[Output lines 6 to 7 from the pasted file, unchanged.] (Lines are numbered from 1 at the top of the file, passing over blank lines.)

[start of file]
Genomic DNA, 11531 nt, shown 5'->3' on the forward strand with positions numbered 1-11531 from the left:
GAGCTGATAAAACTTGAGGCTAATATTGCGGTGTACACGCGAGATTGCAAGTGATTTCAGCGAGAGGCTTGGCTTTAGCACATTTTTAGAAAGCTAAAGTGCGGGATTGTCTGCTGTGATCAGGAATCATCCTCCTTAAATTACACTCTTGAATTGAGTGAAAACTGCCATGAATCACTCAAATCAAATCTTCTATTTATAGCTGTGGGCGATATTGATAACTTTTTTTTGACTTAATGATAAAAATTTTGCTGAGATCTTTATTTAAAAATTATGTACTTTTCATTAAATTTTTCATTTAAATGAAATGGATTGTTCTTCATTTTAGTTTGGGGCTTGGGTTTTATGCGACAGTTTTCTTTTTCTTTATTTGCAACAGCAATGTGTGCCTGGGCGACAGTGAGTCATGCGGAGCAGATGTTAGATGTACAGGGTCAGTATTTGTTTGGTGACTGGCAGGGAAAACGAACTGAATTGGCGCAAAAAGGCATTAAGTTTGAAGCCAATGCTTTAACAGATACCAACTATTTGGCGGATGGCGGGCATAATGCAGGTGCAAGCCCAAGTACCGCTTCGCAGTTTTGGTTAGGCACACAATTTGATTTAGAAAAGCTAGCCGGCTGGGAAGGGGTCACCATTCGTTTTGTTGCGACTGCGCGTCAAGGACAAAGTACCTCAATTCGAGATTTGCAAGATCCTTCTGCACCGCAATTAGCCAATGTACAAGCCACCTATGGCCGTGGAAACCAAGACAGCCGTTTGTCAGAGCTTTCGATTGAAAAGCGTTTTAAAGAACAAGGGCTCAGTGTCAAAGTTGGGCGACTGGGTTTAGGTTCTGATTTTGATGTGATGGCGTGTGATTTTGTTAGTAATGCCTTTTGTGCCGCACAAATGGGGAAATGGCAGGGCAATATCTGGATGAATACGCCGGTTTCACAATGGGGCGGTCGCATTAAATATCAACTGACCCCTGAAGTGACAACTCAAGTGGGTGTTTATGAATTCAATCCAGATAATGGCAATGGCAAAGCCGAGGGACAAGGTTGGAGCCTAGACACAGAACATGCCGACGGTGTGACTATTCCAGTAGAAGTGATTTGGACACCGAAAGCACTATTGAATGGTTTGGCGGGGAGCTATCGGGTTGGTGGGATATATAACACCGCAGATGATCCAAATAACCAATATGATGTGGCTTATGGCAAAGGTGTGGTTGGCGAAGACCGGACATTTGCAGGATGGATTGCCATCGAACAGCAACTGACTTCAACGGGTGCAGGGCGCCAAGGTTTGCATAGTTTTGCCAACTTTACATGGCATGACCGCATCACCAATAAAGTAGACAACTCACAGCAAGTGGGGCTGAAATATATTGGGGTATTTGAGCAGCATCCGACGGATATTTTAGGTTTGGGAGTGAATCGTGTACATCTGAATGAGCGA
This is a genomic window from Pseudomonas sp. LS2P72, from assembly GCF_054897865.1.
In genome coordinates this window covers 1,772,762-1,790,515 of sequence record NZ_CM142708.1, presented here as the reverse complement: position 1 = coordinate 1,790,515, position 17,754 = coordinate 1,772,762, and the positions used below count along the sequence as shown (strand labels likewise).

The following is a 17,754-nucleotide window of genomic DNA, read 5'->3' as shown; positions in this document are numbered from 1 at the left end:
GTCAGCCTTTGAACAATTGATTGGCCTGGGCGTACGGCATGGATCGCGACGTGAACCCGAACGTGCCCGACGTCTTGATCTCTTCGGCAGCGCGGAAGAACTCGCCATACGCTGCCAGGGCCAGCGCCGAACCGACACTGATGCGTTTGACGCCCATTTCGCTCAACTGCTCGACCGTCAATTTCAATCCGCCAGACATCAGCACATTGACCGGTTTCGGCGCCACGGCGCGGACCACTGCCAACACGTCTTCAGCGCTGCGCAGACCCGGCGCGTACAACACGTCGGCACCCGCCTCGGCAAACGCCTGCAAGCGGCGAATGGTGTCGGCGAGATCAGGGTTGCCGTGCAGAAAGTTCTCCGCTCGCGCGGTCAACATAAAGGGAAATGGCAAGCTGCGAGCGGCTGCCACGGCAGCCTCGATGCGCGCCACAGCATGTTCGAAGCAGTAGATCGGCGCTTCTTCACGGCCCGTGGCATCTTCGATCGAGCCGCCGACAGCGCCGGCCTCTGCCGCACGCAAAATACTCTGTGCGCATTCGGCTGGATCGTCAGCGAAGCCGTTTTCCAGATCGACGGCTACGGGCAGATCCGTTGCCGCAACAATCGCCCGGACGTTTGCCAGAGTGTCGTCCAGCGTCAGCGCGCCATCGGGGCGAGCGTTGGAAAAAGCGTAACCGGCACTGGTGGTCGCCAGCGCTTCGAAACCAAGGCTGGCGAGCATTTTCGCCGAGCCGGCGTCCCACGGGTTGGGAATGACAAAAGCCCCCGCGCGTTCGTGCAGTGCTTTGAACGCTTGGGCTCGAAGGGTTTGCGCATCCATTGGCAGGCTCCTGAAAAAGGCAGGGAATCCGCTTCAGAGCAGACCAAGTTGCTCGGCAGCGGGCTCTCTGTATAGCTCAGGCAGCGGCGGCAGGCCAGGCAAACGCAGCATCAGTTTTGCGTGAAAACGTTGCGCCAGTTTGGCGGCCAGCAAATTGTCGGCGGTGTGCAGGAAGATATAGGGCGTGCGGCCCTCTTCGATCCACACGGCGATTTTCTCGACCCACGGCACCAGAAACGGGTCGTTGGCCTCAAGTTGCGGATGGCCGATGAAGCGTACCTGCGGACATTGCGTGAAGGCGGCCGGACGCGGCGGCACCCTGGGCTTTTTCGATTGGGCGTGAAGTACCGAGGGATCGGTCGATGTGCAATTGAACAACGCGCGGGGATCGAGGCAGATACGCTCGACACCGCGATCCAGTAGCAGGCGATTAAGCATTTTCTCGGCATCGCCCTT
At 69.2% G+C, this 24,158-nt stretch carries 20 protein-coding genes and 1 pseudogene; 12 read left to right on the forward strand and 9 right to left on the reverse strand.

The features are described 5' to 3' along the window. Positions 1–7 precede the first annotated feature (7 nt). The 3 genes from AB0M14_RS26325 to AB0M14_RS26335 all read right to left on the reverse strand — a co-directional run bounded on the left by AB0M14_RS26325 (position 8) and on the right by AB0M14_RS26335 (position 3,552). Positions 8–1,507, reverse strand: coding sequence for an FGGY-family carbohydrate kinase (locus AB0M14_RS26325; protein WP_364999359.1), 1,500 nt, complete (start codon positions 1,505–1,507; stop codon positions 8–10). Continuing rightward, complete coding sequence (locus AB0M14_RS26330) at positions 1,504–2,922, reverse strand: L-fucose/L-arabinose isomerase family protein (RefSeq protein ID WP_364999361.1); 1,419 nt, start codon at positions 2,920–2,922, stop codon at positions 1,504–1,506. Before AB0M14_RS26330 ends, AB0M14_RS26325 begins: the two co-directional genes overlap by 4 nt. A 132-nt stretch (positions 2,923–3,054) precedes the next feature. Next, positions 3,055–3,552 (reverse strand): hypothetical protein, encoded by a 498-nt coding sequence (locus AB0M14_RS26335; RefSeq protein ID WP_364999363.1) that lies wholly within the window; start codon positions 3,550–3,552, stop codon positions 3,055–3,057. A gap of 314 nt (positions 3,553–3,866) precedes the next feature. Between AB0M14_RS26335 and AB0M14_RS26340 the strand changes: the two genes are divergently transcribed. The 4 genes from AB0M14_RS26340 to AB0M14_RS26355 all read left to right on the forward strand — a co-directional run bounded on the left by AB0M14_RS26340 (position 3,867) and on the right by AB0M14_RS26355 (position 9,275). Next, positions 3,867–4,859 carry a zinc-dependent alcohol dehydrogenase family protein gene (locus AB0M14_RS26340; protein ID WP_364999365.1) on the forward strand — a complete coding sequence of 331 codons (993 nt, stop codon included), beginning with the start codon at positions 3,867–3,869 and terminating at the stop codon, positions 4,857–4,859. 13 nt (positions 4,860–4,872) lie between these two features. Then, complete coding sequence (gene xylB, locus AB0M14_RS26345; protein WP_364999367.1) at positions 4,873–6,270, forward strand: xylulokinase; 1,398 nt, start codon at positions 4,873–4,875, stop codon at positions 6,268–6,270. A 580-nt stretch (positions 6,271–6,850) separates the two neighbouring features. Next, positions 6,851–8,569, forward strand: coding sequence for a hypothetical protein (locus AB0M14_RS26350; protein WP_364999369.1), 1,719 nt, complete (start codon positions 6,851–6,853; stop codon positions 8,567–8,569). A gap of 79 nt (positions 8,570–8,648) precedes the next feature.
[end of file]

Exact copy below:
GTCAGCCTTTGAACAATTGATTGGCCTGGGCGTACGGCATGGATCGCGACGTGAACCCGAACGTGCCCGACGTCTTGATCTCTTCGGCAGCGCGGAAGAACTCGCCATACGCTGCCAGGGCCAGCGCCGAACCGACACTGATGCGTTTGACGCCCATTTCGCTCAACTGCTCGACCGTCAATTTCAATCCGCCAGACATCAGCACATTGACCGGTTTCGGCGCCACGGCGCGGACCACTGCCAACACGTCTTCAGCGCTGCGCAGACCCGGCGCGTACAACACGTCGGCACCCGCCTCGGCAAACGCCTGCAAGCGGCGAATGGTGTCGGCGAGATCAGGGTTGCCGTGCAGAAAGTTCTCCGCTCGCGCGGTCAACATAAAGGGAAATGGCAAGCTGCGAGCGGCTGCCACGGCAGCCTCGATGCGCGCCACAGCATGTTCGAAGCAGTAGATCGGCGCTTCTTCACGGCCCGTGGCATCTTCGATCGAGCCGCCGACAGCGCCGGCCTCTGCCGCACGCAAAATACTCTGTGCGCATTCGGCTGGATCGTCAGCGAAGCCGTTTTCCAGATCGACGGCTACGGGCAGATCCGTTGCCGCAACAATCGCCCGGACGTTTGCCAGAGTGTCGTCCAGCGTCAGCGCGCCATCGGGGCGAGCGTTGGAAAAAGCGTAACCGGCACTGGTGGTCGCCAGCGCTTCGAAACCAAGGCTGGCGAGCATTTTCGCCGAGCCGGCGTCCCACGGGTTGGGAATGACAAAAGCCCCCGCGCGTTCGTGCAGTGCTTTGAACGCTTGGGCTCGAAGGGTTTGCGCATCCATTGGCAGGCTCCTGAAAAAGGCAGGGAATCCGCTTCAGAGCAGACCAAGTTGCTCGGCAGCGGGCTCTCTGTATAGCTCAGGCAGCGGCGGCAGGCCAGGCAAACGCAGCATCAGTTTTGCGTGAAAACGTTGCGCCAGTTTGGCGGCCAGCAAATTGTCGGCGGTGTGCAGGAAGATATAGGGCGTGCGGCCCTCTTCGATCCACACGGCGATTTTCTCGACCCACGGCACCAGAAACGGGTCGTTGGCCTCAAGTTGCGGATGGCCGATGAAGCGTACCTGCGGACATTGCGTGAAGGCGGCCGGACGCGGCGGCACCCTGGGCTTTTTCGATTGGGCGTGAAGTACCGAGGGATCGGTCGATGTGCAATTGAACAACGCGCGGGGATCGAGGCAGATACGCTCGACACCGCGATCCAGTAGCAGGCGATTAAGCATTTTCTCGGCATCGCCCTT
At 69.2% G+C, this 24,158-nt stretch carries 20 protein-coding genes and 1 pseudogene; 12 read left to right on the forward strand and 9 right to left on the reverse strand.